In a similar vein I try to describe the Nationalist community as simply “Irish citizens” or “citizens of Ireland” and repeatedly so with different variations of wording.

    Again, it is using language to challenge preconceptions. And as a mechanism to change perceptions.

    • I think Cleenish’s and your own notions of us having to change our terminology are valid points and also practical ones. I try my best to use nationalist terminology, to make the border into something that doesn’t exist in many parts of my life, until we ridicule the border and make it as much of an irrelevance as possible we’ll remain defeated.

  2. I’m not sure you need to over-stress the minority status of the “British” minority Séamas. Are you making the point for their benefit or your own? Why not be a bit more welcoming – how about the “the British-Irish”. If people want to further self-define as Scots-Irish or Anglo-Irish why not welcome that too.

    I was at a dinner once where Garett Fitzgerald came to talk. What I remember, apart from how well he was received in Bangor, was;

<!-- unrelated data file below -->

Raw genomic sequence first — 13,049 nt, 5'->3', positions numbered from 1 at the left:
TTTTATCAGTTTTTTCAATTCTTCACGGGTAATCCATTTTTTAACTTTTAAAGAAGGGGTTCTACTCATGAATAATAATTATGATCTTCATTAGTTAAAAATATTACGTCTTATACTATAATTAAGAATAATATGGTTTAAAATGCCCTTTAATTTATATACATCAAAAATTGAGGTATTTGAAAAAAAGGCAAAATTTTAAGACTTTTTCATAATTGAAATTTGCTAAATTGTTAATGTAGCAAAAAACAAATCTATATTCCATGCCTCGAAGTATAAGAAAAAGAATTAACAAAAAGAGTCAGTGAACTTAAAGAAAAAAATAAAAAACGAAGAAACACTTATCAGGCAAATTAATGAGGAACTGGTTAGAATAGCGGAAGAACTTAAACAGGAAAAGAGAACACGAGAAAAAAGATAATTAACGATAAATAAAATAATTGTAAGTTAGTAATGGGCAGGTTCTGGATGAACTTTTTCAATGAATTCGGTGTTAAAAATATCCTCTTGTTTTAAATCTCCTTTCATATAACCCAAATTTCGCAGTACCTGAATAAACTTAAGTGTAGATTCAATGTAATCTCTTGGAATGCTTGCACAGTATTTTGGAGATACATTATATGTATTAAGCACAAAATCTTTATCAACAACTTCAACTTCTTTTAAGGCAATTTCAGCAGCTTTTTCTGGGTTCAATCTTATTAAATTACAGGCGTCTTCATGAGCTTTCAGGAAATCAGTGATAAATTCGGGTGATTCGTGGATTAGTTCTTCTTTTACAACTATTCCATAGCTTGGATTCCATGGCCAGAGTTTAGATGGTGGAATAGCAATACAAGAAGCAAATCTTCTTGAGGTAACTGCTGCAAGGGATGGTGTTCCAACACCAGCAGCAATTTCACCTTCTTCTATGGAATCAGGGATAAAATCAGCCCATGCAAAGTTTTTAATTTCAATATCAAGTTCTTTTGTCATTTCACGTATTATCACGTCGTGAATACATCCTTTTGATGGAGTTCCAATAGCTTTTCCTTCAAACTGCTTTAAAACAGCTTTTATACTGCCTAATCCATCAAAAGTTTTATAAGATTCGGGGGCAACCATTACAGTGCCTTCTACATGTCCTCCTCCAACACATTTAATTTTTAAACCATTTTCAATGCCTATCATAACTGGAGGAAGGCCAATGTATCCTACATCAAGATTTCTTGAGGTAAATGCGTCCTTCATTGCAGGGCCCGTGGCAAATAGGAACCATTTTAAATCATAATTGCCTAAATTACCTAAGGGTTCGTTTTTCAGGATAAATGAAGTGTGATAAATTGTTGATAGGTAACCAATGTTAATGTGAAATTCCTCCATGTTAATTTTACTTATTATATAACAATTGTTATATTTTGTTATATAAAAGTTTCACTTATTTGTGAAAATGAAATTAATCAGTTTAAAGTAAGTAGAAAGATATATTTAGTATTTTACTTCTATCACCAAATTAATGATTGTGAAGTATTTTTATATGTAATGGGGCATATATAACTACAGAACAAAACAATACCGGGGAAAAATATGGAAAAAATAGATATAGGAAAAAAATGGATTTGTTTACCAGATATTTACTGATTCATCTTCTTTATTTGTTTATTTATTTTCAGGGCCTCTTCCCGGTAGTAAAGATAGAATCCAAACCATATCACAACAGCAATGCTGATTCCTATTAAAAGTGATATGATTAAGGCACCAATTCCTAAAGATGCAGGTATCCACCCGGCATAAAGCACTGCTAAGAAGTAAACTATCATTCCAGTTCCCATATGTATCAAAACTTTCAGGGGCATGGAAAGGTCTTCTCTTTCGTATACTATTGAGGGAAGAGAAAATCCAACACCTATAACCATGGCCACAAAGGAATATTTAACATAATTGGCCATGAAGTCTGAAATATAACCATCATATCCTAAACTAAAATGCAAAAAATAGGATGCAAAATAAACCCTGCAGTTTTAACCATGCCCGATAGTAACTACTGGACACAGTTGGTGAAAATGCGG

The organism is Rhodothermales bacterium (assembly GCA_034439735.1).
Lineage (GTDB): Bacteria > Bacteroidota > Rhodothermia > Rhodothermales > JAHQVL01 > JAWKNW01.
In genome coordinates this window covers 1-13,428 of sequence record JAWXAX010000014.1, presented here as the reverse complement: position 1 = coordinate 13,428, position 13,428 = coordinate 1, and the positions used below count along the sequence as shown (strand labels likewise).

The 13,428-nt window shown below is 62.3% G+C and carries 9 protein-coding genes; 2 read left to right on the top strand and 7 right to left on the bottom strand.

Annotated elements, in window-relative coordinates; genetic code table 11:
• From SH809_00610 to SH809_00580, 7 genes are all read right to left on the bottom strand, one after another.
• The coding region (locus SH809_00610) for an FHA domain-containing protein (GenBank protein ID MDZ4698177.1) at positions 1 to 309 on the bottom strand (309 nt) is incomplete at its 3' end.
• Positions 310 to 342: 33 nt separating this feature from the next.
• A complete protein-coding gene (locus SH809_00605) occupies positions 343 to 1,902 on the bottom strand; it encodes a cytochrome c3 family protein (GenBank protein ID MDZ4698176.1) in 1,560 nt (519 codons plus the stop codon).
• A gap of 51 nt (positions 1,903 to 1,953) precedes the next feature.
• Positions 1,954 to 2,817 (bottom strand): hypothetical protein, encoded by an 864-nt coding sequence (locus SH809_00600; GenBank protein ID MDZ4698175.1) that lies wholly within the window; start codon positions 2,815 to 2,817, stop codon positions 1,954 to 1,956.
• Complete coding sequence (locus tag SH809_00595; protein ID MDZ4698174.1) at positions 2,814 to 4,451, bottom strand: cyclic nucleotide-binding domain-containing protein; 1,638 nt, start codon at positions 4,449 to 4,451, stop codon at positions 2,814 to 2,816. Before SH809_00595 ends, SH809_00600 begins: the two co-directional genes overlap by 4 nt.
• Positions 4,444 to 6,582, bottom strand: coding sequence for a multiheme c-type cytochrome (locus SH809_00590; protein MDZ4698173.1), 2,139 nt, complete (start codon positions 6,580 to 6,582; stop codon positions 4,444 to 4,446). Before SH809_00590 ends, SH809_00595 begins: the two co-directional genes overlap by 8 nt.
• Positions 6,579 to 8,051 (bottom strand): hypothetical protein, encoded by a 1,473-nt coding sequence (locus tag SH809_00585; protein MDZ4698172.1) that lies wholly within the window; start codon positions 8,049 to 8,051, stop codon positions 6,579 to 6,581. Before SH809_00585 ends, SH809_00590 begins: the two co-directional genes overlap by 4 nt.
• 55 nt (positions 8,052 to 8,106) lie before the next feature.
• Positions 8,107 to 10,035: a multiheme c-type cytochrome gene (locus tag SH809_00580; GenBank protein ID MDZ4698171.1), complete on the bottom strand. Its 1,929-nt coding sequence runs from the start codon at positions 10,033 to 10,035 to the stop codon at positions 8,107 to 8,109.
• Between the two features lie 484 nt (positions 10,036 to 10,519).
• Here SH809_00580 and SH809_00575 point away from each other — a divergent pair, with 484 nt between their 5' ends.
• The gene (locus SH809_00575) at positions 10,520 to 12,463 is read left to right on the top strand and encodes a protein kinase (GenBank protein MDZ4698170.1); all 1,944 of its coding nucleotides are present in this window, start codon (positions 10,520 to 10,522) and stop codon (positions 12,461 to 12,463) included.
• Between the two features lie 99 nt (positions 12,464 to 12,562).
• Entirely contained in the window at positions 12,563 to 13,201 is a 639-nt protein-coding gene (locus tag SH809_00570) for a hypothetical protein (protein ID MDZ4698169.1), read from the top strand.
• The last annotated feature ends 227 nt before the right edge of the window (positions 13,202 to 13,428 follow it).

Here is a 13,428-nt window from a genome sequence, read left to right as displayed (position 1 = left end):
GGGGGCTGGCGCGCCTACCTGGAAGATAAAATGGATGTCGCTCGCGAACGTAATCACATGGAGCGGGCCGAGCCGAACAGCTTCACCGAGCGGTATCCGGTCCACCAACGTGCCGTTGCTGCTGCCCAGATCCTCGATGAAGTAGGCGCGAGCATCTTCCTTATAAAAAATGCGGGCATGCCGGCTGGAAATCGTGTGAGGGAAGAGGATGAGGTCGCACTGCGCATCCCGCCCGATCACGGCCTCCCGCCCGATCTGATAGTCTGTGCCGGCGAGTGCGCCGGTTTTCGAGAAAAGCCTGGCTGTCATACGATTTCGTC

1. He said Irish education system was designed after a good look at the Scottish one and Garrett described the northern one as “proletarian”.

    2. Garrett’s closest Irish family were Bangor prods (his Dad was English I think)

    3. The way Garrett saw it Unionists had always had more of an all-Ireland perspective than most or many southern catholics, Unionists were well aware of the existence of the south – resisting its pull and the potential loss of identity / self-determination defined them. Southern catholics were more likely to be guilty partitionists, either in denial about the north or just not giving it much thought.